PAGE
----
Road rage, Bulgaria's increasing need for workers and the continuing controversies over the Sofi a heating companies continued to grab column inches in April, while the war on torrent trackers and the departure of the national football team's infamous coach Hristo Stoytchkov provided the month's new press fodder.
With the arrival of the warm weather, the Easter holidays and the promise of summer, road rage in Bulgaria re-emerged as a hot topic. The 24 Chasa daily started a national campaign against drink driving, while MPs deliberated new amendments to traffic regulations to lower the legal alcohol limit.
“Three dead on the highways in a day,” reported Monitor.
“Traffic police complain about Romanian drivers,” said Standart. According to Standart, traffic police in Varna and the region had experienced serious problems with Romanian drivers who were in Bulgaria for the holidays: driving recklessly and parking wherever they pleased, one causing a traffic accident in which a 10-year-old child was injured.
Among the daily reports of fatal traffic accidents caused by drink driving, lack of experience or speeding, was an account of an Ataka MP who crashed into a fence. Sega reported that Borislav Noev had driven with a blood-alcohol content of 1.96 mils, according to a test by the traffic police. The legal limit in Bulgaria is 0.05. Noev denied reports that he was drunk, but a blood test confirmed the findings of the police. By law, driving with more than 1 mil of alcohol is considered a criminal offence and is punishable by imprisonment.
“The nightmares over heating are yet to come”, wrote Trud in its comment on a breakdown which left thousands of households in 18 neighbourhoods in Sofia without electricity at the beginning of April. “For hundreds, maybe even thousands of Sofia residents, Toplofikatsiya has become synonymous with enslavement. It is a racketeer and monopolist, while the consumer is a slave.”
“Sofia City Council and the state successfully lead Toplofikatsiya to bankruptcy,” wrote Capital of “The heating farce”.
The controversy concerning the heating company didn't stop there. The municipal council voted that the head of the company, Nasko Mihov, be relieved of his duties and he resigned. “I resigned because I can't work under such circumstances,” Mihov told Monitor.
According to an article in Sega, three of the heating meter-reading companies had broken the law and “adjusted” heating bills as they pleased. Economy and Energy minister Rumen Ovcharov, however, was quoted by the newspaper as saying that the three companies were not likely to be punished as a serious investigation was required.
STOYTCHKOV RUNS TO CELTA
Football fans can breathe a sigh of relief: Hristo Stoytchkov quit his position as coach for the Bulgarian national team and ran away to Celta in Spain. According to articles in Sega Stoytchkov explained in a phone conversation with the President of the Bulgarian Football Union, Borislav Mihaylov, that he was quitting because there were negative sentiments towards him.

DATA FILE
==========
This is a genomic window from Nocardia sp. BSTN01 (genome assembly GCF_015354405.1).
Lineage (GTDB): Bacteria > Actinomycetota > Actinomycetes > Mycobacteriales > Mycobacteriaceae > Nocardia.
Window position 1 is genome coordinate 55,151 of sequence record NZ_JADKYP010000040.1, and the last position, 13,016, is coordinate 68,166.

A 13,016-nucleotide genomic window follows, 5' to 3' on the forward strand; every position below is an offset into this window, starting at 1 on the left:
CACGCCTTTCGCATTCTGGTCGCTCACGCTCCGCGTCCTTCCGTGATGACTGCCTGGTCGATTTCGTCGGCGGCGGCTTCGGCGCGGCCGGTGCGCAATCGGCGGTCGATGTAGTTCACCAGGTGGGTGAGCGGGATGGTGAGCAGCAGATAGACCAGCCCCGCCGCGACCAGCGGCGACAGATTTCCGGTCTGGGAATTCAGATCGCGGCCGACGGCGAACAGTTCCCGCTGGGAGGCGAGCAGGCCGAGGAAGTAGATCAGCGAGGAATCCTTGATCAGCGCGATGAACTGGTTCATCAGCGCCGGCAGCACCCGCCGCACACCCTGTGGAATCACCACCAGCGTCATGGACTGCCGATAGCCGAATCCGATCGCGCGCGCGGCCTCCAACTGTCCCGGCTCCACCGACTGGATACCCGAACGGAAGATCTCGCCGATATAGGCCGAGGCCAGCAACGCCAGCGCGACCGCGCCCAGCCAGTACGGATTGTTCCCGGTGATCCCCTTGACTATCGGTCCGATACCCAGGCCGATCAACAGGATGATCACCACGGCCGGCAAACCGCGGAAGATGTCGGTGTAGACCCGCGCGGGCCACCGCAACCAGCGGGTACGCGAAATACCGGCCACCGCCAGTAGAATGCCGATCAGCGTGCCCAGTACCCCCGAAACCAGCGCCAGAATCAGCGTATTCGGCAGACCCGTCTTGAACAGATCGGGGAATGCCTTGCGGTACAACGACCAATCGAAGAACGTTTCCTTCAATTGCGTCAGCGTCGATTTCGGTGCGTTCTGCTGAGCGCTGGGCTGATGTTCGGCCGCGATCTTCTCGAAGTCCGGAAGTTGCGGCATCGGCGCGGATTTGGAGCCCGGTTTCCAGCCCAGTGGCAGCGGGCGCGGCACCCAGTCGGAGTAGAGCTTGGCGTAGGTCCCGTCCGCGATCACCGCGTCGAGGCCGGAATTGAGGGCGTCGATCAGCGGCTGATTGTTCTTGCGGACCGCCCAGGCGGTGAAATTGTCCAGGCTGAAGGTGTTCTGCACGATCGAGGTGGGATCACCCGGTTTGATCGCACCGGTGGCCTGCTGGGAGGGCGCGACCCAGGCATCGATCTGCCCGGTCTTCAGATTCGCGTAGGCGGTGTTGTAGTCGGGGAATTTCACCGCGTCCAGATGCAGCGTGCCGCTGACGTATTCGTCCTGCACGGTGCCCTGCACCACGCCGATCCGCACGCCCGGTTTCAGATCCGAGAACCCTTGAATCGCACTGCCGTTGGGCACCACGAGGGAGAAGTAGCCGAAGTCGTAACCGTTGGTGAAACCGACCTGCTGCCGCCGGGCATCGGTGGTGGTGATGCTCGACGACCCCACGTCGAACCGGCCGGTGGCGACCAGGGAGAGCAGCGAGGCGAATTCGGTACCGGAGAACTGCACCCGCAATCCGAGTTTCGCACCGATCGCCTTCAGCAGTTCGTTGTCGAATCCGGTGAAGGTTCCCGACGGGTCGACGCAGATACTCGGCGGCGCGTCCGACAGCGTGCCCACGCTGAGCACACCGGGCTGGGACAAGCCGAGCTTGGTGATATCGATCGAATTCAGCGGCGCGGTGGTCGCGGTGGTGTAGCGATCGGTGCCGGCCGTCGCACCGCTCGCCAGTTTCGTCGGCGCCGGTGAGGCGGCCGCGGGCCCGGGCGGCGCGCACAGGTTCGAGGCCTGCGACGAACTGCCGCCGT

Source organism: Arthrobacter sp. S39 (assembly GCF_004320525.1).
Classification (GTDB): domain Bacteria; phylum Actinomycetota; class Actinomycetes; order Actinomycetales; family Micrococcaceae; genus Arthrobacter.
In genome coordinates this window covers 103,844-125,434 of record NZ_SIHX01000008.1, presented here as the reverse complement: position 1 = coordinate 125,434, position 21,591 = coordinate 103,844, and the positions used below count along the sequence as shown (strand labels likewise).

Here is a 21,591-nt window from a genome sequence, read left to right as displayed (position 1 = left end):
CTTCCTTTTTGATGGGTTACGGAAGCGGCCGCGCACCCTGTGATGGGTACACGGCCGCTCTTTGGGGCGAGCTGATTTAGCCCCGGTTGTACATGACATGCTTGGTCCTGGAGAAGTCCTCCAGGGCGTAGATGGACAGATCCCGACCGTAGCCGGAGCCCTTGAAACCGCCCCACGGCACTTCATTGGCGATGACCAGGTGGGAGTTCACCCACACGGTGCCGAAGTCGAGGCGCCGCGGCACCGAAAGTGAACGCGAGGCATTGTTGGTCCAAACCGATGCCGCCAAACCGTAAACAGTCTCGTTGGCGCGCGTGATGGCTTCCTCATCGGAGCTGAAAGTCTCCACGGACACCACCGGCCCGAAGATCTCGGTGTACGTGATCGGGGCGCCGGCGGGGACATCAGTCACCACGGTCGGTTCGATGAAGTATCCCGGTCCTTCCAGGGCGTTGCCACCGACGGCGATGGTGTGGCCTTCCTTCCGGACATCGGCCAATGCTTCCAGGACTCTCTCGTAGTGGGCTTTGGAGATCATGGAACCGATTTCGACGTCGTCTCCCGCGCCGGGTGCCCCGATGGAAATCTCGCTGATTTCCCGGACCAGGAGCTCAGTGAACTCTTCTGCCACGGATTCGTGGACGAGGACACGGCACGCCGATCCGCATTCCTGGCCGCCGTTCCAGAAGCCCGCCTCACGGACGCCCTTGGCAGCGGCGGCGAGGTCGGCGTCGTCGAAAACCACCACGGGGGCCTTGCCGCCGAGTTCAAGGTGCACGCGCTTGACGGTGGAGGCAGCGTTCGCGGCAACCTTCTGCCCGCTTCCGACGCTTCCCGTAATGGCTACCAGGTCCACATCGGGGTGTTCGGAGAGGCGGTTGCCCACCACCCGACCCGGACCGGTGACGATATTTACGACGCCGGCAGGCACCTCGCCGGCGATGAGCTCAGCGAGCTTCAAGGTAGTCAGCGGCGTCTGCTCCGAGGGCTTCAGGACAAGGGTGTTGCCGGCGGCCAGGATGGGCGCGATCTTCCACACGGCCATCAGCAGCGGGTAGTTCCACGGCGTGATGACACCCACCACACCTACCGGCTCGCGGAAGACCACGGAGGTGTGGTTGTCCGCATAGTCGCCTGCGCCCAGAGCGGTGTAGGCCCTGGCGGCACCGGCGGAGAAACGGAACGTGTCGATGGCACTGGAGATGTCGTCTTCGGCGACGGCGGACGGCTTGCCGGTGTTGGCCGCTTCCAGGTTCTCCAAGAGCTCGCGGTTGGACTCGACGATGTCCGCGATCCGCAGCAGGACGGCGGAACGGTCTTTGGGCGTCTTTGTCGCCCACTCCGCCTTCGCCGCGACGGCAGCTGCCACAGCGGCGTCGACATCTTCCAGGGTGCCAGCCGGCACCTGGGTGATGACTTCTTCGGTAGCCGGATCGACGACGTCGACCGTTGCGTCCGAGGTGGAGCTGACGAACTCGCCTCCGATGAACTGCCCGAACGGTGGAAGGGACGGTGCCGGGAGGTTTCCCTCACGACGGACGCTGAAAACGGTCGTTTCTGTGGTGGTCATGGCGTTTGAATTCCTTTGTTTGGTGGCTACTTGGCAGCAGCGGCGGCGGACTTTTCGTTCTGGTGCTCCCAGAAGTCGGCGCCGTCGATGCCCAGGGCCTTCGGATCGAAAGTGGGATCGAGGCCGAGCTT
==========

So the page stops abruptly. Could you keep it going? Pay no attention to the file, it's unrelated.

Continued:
“Thank you, Celta”, wrote the Capital weekly on its comments page following the news that Stoytchkov had quit. “Football fans in Bulgaria can finally breathe a sigh of relief. The news that the national team's coach Hristo Stoytchkov has quit to go and work for the Spanish team is the best thing that has happened to this sport in recent years. Fans can also thank Celta for agreeing to hire him after he had failed twice in his role. For those who know nothing about football, we must clarify that with his coaching ‘abilities' Stoytchkov almost lost the team the chance of qualifying for the European championship in 2008, just as he failed to lead the team to qualify for the World championship in 2006.”
“Unemployed frown at 700 leva salaries,” Trud reported. It stated that coastal resorts were in desperate need of qualified cooks and waiters, while computer specialists, construction workers and engineers were required across the country. The newspaper reported that qualified workers were demanding higher salaries and various perks such as cars, telephones and laptops.
“We import half a million foreigners,” wrote Standart. According to a study by the European Commission quoted by the daily, Bulgaria would need 560,000 new workers in the next 13 years. There were two ways to meet this number: by raising the retirement age, or “importing” 43,000 foreigners to work in Bulgaria. According to Standart, the Bulgarian Chamber of Industry was working on legislation to allow in citizens from Ukraine, Macedonia and Moldova, while the Ministry of Labour was planning to “import” workers from Asia.
70 years ago, on 10 March 1943, Bulgaria's pro-Nazi government decided to defy Berlin and halt the deportation of Bulgaria's 50.000 Jews. This was down to the actions of one man - Dimitar Peshev. Just two years later he faced Communist justice and found himself on trial for his life. His niece Kaluda Kiradjieva remembers